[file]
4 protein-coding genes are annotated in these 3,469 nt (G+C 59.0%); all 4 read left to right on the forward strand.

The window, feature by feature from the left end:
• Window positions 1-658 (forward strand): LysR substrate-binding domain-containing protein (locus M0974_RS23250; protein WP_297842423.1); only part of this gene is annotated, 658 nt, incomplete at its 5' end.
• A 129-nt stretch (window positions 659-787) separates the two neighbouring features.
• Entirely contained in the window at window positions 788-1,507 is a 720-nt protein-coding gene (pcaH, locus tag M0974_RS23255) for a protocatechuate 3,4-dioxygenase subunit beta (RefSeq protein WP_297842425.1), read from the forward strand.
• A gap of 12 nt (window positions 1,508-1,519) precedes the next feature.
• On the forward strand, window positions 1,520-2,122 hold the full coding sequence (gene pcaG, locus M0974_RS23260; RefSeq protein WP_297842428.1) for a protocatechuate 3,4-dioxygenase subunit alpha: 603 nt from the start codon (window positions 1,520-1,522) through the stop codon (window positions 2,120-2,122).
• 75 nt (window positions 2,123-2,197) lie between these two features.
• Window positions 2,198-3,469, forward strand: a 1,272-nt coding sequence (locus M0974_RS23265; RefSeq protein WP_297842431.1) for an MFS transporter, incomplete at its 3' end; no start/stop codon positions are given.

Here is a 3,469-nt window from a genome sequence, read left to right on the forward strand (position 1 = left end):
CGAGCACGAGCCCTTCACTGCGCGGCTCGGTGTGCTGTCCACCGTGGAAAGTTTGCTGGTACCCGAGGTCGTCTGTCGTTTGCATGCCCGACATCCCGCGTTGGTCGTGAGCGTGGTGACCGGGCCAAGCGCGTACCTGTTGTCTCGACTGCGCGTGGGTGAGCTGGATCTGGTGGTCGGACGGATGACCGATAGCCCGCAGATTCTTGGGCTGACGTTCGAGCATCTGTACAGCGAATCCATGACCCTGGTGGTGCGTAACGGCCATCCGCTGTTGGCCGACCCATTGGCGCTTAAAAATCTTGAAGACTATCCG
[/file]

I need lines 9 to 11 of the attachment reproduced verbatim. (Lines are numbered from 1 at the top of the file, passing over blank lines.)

• Window positions 2,198-3,469, forward strand: a 1,272-nt coding sequence (locus M0974_RS23265; RefSeq protein WP_297842431.1) for an MFS transporter, incomplete at its 3' end; no start/stop codon positions are given.

Here is a 3,469-nt window from a genome sequence, read left to right on the forward strand (position 1 = left end):
CGAGCACGAGCCCTTCACTGCGCGGCTCGGTGTGCTGTCCACCGTGGAAAGTTTGCTGGTACCCGAGGTCGTCTGTCGTTTGCATGCCCGACATCCCGCGTTGGTCGTGAGCGTGGTGACCGGGCCAAGCGCGTACCTGTTGTCTCGACTGCGCGTGGGTGAGCTGGATCTGGTGGTCGGACGGATGACCGATAGCCCGCAGATTCTTGGGCTGACGTTCGAGCATCTGTACAGCGAATCCATGACCCTGGTGGTGCGTAACGGCCATCCGCTGTTGGCCGACCCATTGGCGCTTAAAAATCTTGAAGACTATCCG